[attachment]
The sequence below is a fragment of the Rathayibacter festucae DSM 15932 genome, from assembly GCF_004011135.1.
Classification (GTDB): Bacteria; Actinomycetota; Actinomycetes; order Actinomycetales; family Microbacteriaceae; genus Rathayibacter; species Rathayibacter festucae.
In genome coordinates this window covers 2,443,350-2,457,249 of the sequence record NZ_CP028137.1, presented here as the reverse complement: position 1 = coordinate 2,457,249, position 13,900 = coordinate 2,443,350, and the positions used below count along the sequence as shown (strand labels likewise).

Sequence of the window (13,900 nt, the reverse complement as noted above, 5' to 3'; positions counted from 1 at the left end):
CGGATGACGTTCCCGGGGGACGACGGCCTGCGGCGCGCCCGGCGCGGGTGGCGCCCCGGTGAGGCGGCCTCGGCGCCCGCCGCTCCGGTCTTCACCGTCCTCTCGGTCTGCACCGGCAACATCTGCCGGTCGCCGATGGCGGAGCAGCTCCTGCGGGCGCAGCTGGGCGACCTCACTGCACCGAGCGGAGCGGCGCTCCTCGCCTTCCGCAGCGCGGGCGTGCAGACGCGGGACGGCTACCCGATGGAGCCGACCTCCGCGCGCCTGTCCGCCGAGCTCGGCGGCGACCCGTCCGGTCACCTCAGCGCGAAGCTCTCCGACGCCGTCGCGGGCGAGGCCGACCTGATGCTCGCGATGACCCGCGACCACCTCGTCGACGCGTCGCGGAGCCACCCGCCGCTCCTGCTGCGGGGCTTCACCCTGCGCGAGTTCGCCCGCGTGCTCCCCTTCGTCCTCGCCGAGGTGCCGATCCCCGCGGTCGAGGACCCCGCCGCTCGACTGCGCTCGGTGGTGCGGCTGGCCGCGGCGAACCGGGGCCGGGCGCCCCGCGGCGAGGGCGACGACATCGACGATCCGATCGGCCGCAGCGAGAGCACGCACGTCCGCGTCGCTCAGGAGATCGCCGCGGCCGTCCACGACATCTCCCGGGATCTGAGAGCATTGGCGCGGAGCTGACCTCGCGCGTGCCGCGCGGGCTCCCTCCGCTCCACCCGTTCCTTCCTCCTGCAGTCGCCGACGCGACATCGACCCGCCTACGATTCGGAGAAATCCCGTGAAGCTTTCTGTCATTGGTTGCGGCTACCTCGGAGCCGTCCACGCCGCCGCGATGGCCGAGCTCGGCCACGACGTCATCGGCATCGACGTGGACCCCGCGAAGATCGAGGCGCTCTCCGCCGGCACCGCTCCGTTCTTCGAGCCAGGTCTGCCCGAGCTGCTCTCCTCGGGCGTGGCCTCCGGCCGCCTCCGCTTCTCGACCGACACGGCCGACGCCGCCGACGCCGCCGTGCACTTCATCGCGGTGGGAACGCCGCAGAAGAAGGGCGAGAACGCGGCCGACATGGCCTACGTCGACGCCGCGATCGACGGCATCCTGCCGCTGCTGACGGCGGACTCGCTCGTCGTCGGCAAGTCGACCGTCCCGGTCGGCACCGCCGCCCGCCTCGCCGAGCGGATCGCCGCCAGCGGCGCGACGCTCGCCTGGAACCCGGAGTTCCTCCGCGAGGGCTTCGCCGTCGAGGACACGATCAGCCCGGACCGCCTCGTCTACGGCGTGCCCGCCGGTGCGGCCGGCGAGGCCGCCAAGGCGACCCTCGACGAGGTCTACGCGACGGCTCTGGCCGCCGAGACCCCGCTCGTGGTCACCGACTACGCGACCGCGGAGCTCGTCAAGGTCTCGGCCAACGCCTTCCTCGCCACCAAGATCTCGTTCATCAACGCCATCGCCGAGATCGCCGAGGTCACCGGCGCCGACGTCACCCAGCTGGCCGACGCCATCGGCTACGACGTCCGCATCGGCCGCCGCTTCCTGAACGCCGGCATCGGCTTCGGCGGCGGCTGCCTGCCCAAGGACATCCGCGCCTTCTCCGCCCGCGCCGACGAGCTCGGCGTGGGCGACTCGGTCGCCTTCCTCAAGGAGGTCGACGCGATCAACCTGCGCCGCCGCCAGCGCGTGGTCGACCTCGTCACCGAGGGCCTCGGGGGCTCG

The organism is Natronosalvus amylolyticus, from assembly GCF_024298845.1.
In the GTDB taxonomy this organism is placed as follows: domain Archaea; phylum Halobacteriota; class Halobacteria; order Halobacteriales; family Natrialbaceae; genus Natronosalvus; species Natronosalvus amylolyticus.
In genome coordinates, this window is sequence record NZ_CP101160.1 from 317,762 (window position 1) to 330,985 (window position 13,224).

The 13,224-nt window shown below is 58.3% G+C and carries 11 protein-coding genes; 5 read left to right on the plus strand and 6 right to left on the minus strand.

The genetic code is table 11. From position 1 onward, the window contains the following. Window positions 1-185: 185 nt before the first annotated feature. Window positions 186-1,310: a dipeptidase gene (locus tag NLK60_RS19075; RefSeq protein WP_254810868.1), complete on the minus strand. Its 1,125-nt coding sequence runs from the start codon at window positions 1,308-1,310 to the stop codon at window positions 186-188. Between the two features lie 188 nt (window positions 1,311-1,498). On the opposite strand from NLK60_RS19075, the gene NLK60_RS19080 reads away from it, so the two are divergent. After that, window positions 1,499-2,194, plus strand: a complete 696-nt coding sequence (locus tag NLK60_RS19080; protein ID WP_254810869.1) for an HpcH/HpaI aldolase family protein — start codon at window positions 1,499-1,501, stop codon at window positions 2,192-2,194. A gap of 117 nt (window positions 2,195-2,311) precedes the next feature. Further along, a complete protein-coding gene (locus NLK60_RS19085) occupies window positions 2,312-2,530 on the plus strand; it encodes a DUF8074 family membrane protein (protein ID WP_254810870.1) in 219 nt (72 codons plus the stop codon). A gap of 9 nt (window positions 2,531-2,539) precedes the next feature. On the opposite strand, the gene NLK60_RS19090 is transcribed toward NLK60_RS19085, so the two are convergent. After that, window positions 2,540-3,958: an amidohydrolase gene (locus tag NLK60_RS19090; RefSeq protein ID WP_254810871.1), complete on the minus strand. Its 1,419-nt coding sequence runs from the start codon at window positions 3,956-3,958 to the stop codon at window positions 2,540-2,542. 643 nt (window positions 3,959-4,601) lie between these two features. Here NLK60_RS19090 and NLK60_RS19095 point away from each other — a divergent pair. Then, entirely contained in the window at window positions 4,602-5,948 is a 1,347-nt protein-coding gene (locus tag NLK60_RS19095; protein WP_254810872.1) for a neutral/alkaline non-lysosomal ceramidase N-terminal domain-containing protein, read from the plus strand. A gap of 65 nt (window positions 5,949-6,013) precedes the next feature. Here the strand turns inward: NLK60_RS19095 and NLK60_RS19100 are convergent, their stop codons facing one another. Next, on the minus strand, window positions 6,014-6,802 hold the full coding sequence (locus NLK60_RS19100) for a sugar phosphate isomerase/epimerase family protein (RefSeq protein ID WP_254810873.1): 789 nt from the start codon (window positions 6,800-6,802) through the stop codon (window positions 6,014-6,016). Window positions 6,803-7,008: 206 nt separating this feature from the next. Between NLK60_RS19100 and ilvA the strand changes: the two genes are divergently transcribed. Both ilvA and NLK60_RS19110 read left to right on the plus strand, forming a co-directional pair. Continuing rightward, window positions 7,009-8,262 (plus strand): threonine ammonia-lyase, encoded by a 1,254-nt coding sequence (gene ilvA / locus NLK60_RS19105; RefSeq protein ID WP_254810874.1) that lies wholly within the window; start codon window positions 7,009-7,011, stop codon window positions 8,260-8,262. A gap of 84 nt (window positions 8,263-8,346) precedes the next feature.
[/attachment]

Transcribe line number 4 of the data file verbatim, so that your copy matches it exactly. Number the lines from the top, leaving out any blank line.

Sequence of the window (13,900 nt, the reverse complement as noted above, 5' to 3'; positions counted from 1 at the left end):